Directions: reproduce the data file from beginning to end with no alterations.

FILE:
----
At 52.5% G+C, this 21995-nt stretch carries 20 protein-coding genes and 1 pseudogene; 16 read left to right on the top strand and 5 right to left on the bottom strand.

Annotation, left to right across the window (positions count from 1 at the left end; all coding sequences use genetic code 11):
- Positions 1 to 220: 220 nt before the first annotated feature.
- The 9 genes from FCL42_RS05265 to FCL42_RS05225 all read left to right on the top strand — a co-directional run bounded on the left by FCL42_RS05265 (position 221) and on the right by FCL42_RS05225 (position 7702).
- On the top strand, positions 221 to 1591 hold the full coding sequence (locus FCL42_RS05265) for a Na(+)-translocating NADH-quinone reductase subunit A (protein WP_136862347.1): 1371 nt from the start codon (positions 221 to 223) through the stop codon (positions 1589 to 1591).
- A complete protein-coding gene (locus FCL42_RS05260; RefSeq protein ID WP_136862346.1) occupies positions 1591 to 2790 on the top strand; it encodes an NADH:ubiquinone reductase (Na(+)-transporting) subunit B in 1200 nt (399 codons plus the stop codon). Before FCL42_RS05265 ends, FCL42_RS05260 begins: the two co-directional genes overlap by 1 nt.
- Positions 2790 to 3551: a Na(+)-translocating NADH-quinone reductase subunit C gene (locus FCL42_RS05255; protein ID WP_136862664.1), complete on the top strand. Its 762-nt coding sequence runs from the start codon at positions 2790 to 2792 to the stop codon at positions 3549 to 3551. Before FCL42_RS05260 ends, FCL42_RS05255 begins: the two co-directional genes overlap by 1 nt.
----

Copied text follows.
At 52.5% G+C, this 21995-nt stretch carries 20 protein-coding genes and 1 pseudogene; 16 read left to right on the top strand and 5 right to left on the bottom strand.

Annotation, left to right across the window (positions count from 1 at the left end; all coding sequences use genetic code 11):
- Positions 1 to 220: 220 nt before the first annotated feature.
- The 9 genes from FCL42_RS05265 to FCL42_RS05225 all read left to right on the top strand — a co-directional run bounded on the left by FCL42_RS05265 (position 221) and on the right by FCL42_RS05225 (position 7702).
- On the top strand, positions 221 to 1591 hold the full coding sequence (locus FCL42_RS05265) for a Na(+)-translocating NADH-quinone reductase subunit A (protein WP_136862347.1): 1371 nt from the start codon (positions 221 to 223) through the stop codon (positions 1589 to 1591).
- A complete protein-coding gene (locus FCL42_RS05260; RefSeq protein ID WP_136862346.1) occupies positions 1591 to 2790 on the top strand; it encodes an NADH:ubiquinone reductase (Na(+)-transporting) subunit B in 1200 nt (399 codons plus the stop codon). Before FCL42_RS05265 ends, FCL42_RS05260 begins: the two co-directional genes overlap by 1 nt.
- Positions 2790 to 3551: a Na(+)-translocating NADH-quinone reductase subunit C gene (locus FCL42_RS05255; protein ID WP_136862664.1), complete on the top strand. Its 762-nt coding sequence runs from the start codon at positions 2790 to 2792 to the stop codon at positions 3549 to 3551. Before FCL42_RS05260 ends, FCL42_RS05255 begins: the two co-directional genes overlap by 1 nt.